On Wednesday, I blogged about how Democrats in the U.S. Senate were introducing a new bill to raise the federal minimum wage from $7.25 per hour to $15 per hour.
Yesterday, the State of New Jersey completed a roadmap to a $15/hr minimum wage in the Garden State.Here’s more from Nick Corasaniti reporting (here) at The New York Times:
Gov. Philip D. Murphy of New Jersey and legislative leaders agreed on Thursday to a deal that would raise the minimum wage to $15, making New Jersey the fourth state in the country to commit to significantly raising incomes to that level…The bill proposes increasing the minimum wage [currently at $8.85] to $10 an hour on July 1. On Jan. 1, it would increase to $11 an hour, and then would increase by $1 an hour every year until it reaches $15 in 2024.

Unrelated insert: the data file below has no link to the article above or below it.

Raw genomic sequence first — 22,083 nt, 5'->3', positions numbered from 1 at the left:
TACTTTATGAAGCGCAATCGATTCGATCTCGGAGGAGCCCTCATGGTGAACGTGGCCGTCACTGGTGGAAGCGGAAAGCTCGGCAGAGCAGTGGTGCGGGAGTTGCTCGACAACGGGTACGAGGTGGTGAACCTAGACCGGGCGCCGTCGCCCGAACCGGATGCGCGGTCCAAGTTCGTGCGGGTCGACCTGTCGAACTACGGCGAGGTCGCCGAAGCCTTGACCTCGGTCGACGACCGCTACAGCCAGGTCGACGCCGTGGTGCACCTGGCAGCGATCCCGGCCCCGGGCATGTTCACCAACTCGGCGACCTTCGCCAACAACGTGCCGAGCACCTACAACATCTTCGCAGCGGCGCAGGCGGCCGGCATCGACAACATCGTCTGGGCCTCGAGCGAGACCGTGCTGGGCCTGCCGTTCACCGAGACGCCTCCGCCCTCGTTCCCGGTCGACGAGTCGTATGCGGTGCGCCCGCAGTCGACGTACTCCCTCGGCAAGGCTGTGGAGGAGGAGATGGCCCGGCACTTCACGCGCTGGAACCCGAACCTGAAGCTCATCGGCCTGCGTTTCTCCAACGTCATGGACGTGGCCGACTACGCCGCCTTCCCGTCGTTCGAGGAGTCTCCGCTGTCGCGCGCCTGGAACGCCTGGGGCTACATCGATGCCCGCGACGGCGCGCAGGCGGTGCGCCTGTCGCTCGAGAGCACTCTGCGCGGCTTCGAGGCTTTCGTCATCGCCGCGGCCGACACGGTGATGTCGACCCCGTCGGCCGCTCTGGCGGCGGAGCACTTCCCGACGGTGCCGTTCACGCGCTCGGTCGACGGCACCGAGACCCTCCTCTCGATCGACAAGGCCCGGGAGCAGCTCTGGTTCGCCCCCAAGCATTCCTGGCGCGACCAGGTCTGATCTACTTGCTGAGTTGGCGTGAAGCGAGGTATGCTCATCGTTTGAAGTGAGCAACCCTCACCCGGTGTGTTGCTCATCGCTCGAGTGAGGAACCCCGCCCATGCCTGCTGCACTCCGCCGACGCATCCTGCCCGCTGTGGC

The announcement of an agreement between Mr. Murphy, Stephen M. Sweeney, the senate president, and Craig Coughlin, the speaker of the assembly, amounts to a fait accompli; both Mr. Sweeney and Mr. Coughlin had said they would not introduce a bill unless it could pass and Mr. Murphy would sign it. With Democrats in control of both houses of the legislature, passing the bill will be a formality.
Samantha Marcus and Brent Johnson writing (here) at NJ.com reports that there are some exceptions built into the proposal for small businesses and others:
Seasonal workers and small business employees won’t reach $15 an hour until 2026. Farm workers will hit $12.50 in 2024, after which it would be left up to state officials in the executive branch whether to keep going to $15 an hour by 2027.
The tipped wage will rise gradually from $2.13 an hour to $5.13.
NJ.com reports that the Senate may vote on the bill by the end of January.